Over the holidays, after nearly three years at Navitor, I decided to move on to another career challenge by joining Best Buy. As Senior Product Manager on the BestBuy.com eCommerce team, I am managing the applications responsible for the customer’s account and profile information, self service, digital rights management and more.
I am thrilled to work on one of the top eCommerce sites in the United States. Best Buy is playing an important roll in helping people buy and use the wide range of technology that is so pervasive and increasingly important in our lives.
Charlie just turned ten and is finishing up the last few chapters of the last Harry Potter book. Sam is almost eight and is in the middle of book 5. Jodi and I both read all the books as they came out and have enjoyed revisiting them with the boys. We’ve been watching the movies, but only after Sam finishes each book. It will be a bittersweet day when Sam finishes the series. I would understand if J.K. Rowling doesn’t revisit her world of magic with new books, but I know I would be first in line if she does.
Todd Snider has put together a top-notch band and recorded a killer set of cover songs under the moniker Hard Working Americans. Do yourself a favor and buy this one, it’s a keeper.
Track list (with original songwriter)
“Blackland Farmer” by Frankie Miller “Another Train” by Will Kimbrough “Down to the Well” by Kevin Gordon and Lucinda Williams “The Mountain Song” by Kieran Kane “Stomp and Holler” by Hayes Carll “Straight to Hell” by Drivin’ N’ Cryin “Welfare Music” by The Bottle Rockets “Mr. President, Have Pity on the Working Man” by Randy Newman “Run a Mile” by Dan Herron and Chuck Mead “I Don’t Have a Gun” by Will Kimbrough and Tommy Womack “Wrecking Ball” by Gillian Welch
A previously unpublished video from January 30, 1984 where Steve Jobs presents the new Macintosh personal computer to the Boston Computer Society. He starts off with some jabs at IBM, then follows up with the haymaker 1984 Macintosh commercial. He then goes into Jobs mode with tech specs and abundant hyperbole about how insanely great this computer is.
Douglas Engelbart recently passed away, leaving us an amazing legacy including inventing the mouse, and this almost impossible demo of our future. At the start of this presentation, later dubbed “the mother of all demos”, Engelbart issued this challenge to future generations who waste their days flinging pissed-off birds at delinquent swine:
If, in your office, you as an intellectual worker were supplied with a computer display, backed up by a computer that was alive for you all day and was instantly responsible — responsive (hehe) to every interaction you had, how much value could you derive from that.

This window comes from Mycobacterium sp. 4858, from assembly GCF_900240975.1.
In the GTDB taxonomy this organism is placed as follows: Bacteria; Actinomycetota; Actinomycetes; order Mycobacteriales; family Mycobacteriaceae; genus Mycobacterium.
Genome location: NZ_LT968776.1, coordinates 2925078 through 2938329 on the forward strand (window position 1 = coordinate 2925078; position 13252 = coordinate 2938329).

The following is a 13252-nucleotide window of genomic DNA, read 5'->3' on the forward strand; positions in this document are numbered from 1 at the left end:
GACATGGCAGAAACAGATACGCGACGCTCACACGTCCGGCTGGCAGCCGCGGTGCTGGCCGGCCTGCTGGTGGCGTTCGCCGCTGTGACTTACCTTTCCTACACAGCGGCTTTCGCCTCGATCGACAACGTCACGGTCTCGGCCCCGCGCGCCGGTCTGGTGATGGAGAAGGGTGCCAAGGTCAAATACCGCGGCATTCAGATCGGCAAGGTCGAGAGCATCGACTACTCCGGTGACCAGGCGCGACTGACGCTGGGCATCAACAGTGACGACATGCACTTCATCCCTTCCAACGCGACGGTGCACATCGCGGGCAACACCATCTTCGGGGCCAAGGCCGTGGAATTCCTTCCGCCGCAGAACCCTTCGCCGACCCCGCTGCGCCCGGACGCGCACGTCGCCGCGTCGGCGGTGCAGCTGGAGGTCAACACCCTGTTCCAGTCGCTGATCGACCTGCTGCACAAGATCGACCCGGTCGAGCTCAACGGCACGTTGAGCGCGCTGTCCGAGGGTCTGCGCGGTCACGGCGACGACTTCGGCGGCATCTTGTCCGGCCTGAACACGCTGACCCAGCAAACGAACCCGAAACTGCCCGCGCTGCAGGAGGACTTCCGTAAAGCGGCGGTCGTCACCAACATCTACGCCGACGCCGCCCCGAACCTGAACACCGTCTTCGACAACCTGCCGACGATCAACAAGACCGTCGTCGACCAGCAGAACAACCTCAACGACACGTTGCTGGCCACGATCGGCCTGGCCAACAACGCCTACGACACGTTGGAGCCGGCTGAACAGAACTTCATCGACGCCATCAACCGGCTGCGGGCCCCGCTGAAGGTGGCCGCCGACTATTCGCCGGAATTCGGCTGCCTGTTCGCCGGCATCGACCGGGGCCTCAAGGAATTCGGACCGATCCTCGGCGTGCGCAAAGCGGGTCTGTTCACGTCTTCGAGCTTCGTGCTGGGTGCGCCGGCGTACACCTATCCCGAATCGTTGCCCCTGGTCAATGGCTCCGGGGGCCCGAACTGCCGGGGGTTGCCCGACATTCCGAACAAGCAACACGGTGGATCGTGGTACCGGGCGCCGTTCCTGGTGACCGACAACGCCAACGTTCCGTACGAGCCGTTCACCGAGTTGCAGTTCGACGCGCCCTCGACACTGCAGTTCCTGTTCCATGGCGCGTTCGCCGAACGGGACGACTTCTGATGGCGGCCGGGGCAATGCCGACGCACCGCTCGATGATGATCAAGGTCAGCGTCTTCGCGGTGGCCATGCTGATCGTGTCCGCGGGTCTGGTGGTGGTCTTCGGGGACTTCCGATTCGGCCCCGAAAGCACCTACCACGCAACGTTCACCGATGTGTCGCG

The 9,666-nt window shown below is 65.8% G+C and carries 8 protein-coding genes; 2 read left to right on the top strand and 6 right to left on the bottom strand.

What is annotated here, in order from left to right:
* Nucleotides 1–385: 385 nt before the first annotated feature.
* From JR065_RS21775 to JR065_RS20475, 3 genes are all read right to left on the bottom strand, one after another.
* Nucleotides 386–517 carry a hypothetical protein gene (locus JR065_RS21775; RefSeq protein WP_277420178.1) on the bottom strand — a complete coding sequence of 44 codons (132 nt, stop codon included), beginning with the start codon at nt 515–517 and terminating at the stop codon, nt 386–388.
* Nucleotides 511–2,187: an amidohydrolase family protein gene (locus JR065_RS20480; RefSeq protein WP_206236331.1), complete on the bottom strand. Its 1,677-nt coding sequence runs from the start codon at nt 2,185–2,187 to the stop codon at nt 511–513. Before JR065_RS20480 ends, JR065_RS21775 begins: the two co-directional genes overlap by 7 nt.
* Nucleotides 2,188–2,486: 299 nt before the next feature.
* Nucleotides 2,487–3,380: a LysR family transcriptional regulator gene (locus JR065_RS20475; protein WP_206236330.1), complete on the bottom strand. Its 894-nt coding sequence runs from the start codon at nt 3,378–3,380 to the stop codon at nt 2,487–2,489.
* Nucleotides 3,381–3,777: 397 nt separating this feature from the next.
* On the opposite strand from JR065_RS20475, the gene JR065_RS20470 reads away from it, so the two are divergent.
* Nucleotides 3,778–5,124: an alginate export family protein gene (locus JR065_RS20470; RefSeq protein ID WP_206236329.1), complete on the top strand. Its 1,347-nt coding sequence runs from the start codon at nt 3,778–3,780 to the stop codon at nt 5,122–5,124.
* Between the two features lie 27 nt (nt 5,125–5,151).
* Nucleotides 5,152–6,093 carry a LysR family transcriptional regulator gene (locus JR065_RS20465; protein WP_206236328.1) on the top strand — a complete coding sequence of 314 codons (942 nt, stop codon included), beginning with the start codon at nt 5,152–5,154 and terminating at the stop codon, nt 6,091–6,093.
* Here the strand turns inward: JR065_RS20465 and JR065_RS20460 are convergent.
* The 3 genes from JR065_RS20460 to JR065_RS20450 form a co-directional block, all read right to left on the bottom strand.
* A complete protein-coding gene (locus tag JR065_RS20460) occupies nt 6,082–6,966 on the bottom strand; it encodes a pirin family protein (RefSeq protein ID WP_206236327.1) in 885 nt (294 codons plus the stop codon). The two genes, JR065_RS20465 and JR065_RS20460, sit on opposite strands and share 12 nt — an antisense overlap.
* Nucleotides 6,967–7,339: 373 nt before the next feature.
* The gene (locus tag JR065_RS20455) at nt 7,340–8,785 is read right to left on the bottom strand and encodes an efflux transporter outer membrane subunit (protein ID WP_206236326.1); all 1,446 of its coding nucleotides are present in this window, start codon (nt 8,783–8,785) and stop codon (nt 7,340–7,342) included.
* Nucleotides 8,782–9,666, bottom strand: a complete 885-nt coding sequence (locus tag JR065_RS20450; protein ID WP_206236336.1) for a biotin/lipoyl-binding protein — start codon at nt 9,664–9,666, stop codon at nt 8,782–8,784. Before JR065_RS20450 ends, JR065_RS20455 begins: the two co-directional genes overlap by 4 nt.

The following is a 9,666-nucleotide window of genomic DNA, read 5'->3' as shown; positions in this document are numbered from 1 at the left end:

Here is the introduction to the demo from the title cards:
A Research Center For Augmenting Human Intellect By Douglas C. Engelbart and William R. English
December 9, 1968
Produced at Stanford Research Institute, Menlo Park, California
Under the joint sponsorship of: The Advanced Research Projects Agency, The National Aeronautics and Space Agency, and The Rome Air Development Center (Air Force).
The movie captures directly a technical-session presentation made at the fall joint computer conference in San Francisco, on December 9, 1968.
The movie screen will show what was projected by a high-powered TV projection onto a 22′ X 18′ screen mounted at the front of the 2000-chair convention-center arena, and the sound track will reproduce what came over the loudspeakers.
On the stage, below and to the audience’s right of the screen, was seated the main speaker (Doug Engelbart) at the controls of an on-line computer-display work station whose display output was projected on the screen (and simultaneously captured on film).
Behind the scenes, Bill English coordinated the supporting crew who manned cameras, switches, mixers, special-effects controllers, etc.. You will notice that all performers wore headsets to couple them into the intercom network that included a total of six key people located both in San Francisco and at the home laboratory in Menlo Park.
The capturing on film of the audio and video was a process subsidiary to the presentation, and the latter was not stopped for teh two times when the movie-camera operator had to load fresh film — consequently, there are noticeable gaps between reels (of the order of a minute).
Signals from auxiliary television cameras were sometimes switched to the projector — the opening scene is from such a camera, showing Engelbart’s face view, just after he was introduced.